Axios Closer

Picture of a golden bell on a white background.

🙏 Welcome back.

Today's newsletter, edited by Pete Gannon, is 689 words, a 2½-minute read.

🚨 Situational awareness: Beyond Meat shares fell as much as 25% in extended trading after the company reported wider losses than expected.

🔔 The dashboard: The S&P 500 closed down 1.7%.

  • Biggest gainer? Electronic Arts (+8%), after an analyst upgrade.
  • Biggest decliner? Dish Network (-19.7%), after its first investor day in more than a decade disappointed analysts.

1 big thing: Dark days in crypto world

An illustration of a digital coin being distorted.
Illustration: Annelise Capossela/Axios

Crypto’s been more of an undercard to what ails the broader market, but it’s slowly moving to the main event, Axios' Javier E. David writes.

Why it matters: A lot of small investors piled into crypto as the market boomed — money they may not be able to recover if they’re not "hodl-ing" for the long term.

Zoom out: An alternative asset class once billed as an inflation hedge, crypto (in theory) should be thriving in an environment of high prices.

Instead, the sector is getting roiled by similar, if not identical, dynamics that are driving stocks lower and bond yields higher (i.e., tighter monetary policy, higher rates), with selling pressures intensifying.

  • Bitcoin, once promoted as a safe haven from what ails fiat money, is lodged at its lowest levels in a year, at $30,000 — off more than 50% from its peak hit last fall.
  • Shares of Coinbase, the crypto trading platform, dived by 25% intraday, and are down over 80% from the IPO price.
  • Terra (UST), a stablecoin meant to trade at parity with the dollar, is now trading significantly below that level.
  • Luna, caught in UST’s crossfire, is off a staggering 94% ... on the day.

The bottom line: Right now the sector is moving in near lockstep with risk-sensitive stocks and subjecting investors to the same speculative roller coaster.

Go deeper.

2. Charted: Inflation shows no sign of fading

Core CPI excludes food and energy prices. Data: U.S. Bureau of Labor Statistics via FRED; Chart: Axios Visuals
Core CPI excludes food and energy prices. Data: U.S. Bureau of Labor Statistics via FRED; Chart: Axios Visuals

A key measure of consumer prices surged ahead in April, diminishing hopes that inflation will fade in the near future, Axios' Neil Irwin writes.

Driving the news: "Core inflation," which excludes volatile food and energy, surged ahead 0.6% in April. That number had risen only 0.3% in March, and investors and economists are watching it closely for signs of underlying inflation trends.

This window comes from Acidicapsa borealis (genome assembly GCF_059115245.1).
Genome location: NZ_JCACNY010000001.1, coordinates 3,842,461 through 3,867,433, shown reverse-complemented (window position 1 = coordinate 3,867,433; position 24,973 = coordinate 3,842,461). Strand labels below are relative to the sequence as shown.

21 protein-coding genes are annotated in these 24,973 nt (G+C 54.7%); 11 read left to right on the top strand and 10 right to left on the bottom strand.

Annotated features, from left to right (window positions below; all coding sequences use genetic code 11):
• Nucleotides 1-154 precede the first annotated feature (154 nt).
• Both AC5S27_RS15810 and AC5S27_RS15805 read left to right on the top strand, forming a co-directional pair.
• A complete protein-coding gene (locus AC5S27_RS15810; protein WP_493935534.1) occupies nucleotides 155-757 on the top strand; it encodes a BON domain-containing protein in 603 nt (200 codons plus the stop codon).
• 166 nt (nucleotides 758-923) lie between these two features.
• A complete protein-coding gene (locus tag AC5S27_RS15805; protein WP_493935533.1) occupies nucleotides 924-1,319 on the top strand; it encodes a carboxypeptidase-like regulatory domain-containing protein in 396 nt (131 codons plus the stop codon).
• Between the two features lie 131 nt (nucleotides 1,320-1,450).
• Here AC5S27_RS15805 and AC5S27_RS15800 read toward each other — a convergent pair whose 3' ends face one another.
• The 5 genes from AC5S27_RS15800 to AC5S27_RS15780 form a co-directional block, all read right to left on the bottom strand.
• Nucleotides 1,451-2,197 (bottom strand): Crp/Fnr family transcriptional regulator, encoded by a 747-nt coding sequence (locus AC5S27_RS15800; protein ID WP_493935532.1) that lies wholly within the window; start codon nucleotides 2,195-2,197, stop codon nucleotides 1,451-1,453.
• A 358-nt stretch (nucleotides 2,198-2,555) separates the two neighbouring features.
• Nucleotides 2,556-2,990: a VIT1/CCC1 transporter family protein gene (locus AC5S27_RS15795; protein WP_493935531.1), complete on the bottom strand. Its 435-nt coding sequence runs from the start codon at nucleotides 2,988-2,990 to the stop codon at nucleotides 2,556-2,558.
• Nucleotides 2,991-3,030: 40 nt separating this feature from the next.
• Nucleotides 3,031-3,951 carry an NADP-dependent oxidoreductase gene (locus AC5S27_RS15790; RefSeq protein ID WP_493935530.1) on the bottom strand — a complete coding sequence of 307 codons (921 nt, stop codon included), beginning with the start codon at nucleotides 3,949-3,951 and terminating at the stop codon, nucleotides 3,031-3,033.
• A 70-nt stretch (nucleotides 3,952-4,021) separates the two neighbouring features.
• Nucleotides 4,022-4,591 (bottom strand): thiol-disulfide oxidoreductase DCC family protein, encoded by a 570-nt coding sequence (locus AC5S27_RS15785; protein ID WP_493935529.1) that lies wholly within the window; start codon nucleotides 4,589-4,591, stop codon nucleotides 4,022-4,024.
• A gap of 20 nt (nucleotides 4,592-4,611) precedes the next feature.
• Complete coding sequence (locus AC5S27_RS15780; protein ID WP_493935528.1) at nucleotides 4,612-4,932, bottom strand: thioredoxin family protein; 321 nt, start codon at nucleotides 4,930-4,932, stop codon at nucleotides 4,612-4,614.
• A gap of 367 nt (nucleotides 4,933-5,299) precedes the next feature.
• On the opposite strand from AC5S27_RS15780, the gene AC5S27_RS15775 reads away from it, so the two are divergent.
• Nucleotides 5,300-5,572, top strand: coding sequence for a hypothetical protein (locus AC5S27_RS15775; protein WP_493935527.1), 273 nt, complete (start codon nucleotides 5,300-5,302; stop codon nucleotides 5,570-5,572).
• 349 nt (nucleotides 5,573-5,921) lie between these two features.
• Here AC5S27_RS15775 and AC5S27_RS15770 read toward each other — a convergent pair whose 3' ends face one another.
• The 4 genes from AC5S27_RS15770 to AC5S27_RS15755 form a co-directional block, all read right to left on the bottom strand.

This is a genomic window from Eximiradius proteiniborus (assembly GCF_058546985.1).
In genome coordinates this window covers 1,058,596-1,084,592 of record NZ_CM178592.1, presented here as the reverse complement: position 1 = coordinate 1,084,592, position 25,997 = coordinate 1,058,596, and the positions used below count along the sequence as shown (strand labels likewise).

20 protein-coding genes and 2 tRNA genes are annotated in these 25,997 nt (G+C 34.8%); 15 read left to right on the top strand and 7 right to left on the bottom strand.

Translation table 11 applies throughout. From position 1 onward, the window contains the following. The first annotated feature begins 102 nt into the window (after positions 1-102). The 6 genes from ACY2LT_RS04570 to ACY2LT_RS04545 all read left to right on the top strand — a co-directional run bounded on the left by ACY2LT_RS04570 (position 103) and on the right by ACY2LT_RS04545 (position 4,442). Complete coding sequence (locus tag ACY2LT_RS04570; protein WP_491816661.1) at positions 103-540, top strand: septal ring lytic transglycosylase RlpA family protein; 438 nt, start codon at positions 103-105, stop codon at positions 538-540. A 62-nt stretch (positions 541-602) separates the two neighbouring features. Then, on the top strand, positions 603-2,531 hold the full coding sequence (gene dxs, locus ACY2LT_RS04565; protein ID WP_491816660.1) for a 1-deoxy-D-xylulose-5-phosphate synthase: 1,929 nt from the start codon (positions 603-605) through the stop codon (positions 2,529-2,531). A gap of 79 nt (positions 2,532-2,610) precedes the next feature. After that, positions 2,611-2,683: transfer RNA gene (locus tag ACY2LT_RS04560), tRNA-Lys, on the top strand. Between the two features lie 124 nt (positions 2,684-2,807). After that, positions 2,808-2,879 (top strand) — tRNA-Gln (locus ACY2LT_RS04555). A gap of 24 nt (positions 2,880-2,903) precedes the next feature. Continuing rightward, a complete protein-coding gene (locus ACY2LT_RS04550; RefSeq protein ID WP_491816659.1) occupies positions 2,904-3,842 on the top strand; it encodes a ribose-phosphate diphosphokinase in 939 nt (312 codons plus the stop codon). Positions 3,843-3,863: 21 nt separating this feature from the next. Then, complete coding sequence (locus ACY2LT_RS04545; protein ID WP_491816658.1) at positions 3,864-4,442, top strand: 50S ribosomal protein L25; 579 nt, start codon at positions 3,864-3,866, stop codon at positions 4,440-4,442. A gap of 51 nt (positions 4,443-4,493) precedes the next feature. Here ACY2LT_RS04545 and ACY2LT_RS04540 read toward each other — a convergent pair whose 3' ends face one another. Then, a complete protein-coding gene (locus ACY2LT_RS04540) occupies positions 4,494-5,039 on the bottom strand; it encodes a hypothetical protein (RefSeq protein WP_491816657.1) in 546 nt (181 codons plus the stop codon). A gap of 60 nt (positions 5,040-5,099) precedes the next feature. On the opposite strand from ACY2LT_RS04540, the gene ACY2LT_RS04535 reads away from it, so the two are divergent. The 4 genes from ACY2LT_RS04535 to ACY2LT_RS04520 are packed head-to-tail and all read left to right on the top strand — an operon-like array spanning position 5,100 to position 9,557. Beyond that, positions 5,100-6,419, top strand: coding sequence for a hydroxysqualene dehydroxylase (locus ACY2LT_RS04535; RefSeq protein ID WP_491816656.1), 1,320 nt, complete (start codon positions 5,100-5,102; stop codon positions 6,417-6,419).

• The hot core inflation number was driven by a rise in services excluding energy, which was up 0.7%.

The bottom line: Inflation pressures spreading away from goods and into services is a worrying sign.

Go deeper.

3. What's happening

🐭 Disney+ subscriptions reached 137.7 million last quarter, beating analyst expectations. (Axios)

💸 Lorie Logan has been named the new president of the Dallas Federal Reserve. (Axios)

🍎 Apple was dethroned as the world's most valuable publicly traded company today by Saudi Aramco. (CNBC)

4. FDA on defense over baby formula

A nearly empty baby formula display shelf is seen at a Walgreens pharmacy
A Walgreens pharmacy on Monday in New York City. Photo: Liao Pan/China News Service via Getty Images

The escalating baby formula shortage has now reached Washington, as the FDA defends its handling of the situation against Republican criticism, Nathan writes.

Why it matters: Parents are scrambling to find formula, with retailers reporting about 40% of their supplies out of stock and actively limiting purchases. About 3 in 4 parents of young babies rely on it.

Driving the news: Republicans are questioning the FDA's handling of an investigation centered on evidence of a foodborne pathogen at Abbott Nutrition's facility in Sturgis, Michigan, which led to a voluntary recall and essentially shut down the facility in February.

  • The recall has exacerbated shortages that had already begun months earlier due to industrywide supply chain issues.

Abbott today said, pending a green light from the FDA, it could restart the site within two weeks. From then it will take six to eight more weeks before product is available on shelves.

The other side: The FDA said it had anticipated the supply chain implications but had taken a series of steps to bolster supplies.

  • "They are working around the clock to address any possible shortage," the White House said Monday.

Go deeper.

5. Axios reviews F-150 Lightning ⚡️

Ford's F-150 Lightning's frunk stores gear in a secure, dry place
Photo courtesy of Ford

Axios' Joann Muller flew to Texas last week to be among the first to try Ford's new electric F-150 Lightning.

💭 Joann's thought bubble: It's more than just another pickup truck. It's poised to open the floodgates for EV adoption in the U.S. by showing how much they can do.

  • Priced just under $40,000, the F-150 Lightning is a versatile and affordable gateway product that can (sometimes) be charged in under an hour.

Zoom in: The "mega power frunk" — or front trunk — could be the Lightning's biggest selling point. It has room for 400 pounds of cargo.

Read more.

6. What they're saying

"The energy is coming back."
— Life Time President Tom Bergmann tells Nathan, as the gym and its competitor chain Planet Fitness both reported sharp increases in revenue and users this week.

Thanks to Sheryl Miller for copy editing today's (and every day's) newsletter.